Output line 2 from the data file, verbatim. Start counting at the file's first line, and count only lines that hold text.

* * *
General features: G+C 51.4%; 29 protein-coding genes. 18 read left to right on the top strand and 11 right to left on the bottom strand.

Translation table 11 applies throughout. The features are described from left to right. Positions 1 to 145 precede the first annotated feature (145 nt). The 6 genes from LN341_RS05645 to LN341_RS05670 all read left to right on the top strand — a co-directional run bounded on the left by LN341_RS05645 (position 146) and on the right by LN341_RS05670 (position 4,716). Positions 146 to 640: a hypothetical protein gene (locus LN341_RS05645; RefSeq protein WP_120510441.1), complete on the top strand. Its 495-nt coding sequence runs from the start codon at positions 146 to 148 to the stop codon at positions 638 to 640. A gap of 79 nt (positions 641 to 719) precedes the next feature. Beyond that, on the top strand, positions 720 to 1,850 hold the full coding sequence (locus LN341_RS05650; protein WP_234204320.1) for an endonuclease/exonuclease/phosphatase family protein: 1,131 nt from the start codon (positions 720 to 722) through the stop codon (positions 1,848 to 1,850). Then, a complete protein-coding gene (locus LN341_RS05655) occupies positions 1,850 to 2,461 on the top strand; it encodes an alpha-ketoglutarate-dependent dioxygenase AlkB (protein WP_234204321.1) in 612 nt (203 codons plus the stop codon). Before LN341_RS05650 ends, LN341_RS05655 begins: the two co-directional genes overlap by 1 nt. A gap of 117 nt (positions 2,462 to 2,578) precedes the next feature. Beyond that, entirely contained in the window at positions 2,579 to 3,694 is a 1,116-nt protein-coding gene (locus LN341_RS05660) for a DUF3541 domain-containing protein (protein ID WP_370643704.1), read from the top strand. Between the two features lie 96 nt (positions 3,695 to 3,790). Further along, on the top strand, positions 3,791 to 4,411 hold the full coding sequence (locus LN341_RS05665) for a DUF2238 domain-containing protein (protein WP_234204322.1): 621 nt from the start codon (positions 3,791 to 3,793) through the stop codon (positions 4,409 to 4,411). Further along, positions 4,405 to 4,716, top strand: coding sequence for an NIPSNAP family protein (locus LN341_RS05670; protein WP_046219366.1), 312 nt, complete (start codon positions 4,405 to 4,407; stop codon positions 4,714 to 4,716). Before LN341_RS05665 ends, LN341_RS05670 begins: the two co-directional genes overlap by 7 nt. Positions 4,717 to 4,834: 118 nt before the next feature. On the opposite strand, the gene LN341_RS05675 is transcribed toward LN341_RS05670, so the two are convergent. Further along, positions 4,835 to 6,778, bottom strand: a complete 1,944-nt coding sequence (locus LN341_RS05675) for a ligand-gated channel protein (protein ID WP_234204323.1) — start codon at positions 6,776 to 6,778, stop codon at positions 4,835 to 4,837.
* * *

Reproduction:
Translation table 11 applies throughout. The features are described from left to right. Positions 1 to 145 precede the first annotated feature (145 nt). The 6 genes from LN341_RS05645 to LN341_RS05670 all read left to right on the top strand — a co-directional run bounded on the left by LN341_RS05645 (position 146) and on the right by LN341_RS05670 (position 4,716). Positions 146 to 640: a hypothetical protein gene (locus LN341_RS05645; RefSeq protein WP_120510441.1), complete on the top strand. Its 495-nt coding sequence runs from the start codon at positions 146 to 148 to the stop codon at positions 638 to 640. A gap of 79 nt (positions 641 to 719) precedes the next feature. Beyond that, on the top strand, positions 720 to 1,850 hold the full coding sequence (locus LN341_RS05650; protein WP_234204320.1) for an endonuclease/exonuclease/phosphatase family protein: 1,131 nt from the start codon (positions 720 to 722) through the stop codon (positions 1,848 to 1,850). Then, a complete protein-coding gene (locus LN341_RS05655) occupies positions 1,850 to 2,461 on the top strand; it encodes an alpha-ketoglutarate-dependent dioxygenase AlkB (protein WP_234204321.1) in 612 nt (203 codons plus the stop codon). Before LN341_RS05650 ends, LN341_RS05655 begins: the two co-directional genes overlap by 1 nt. A gap of 117 nt (positions 2,462 to 2,578) precedes the next feature. Beyond that, entirely contained in the window at positions 2,579 to 3,694 is a 1,116-nt protein-coding gene (locus LN341_RS05660) for a DUF3541 domain-containing protein (protein ID WP_370643704.1), read from the top strand. Between the two features lie 96 nt (positions 3,695 to 3,790). Further along, on the top strand, positions 3,791 to 4,411 hold the full coding sequence (locus LN341_RS05665) for a DUF2238 domain-containing protein (protein WP_234204322.1): 621 nt from the start codon (positions 3,791 to 3,793) through the stop codon (positions 4,409 to 4,411). Further along, positions 4,405 to 4,716, top strand: coding sequence for an NIPSNAP family protein (locus LN341_RS05670; protein WP_046219366.1), 312 nt, complete (start codon positions 4,405 to 4,407; stop codon positions 4,714 to 4,716). Before LN341_RS05665 ends, LN341_RS05670 begins: the two co-directional genes overlap by 7 nt. Positions 4,717 to 4,834: 118 nt before the next feature. On the opposite strand, the gene LN341_RS05675 is transcribed toward LN341_RS05670, so the two are convergent. Further along, positions 4,835 to 6,778, bottom strand: a complete 1,944-nt coding sequence (locus LN341_RS05675) for a ligand-gated channel protein (protein ID WP_234204323.1) — start codon at positions 6,776 to 6,778, stop codon at positions 4,835 to 4,837.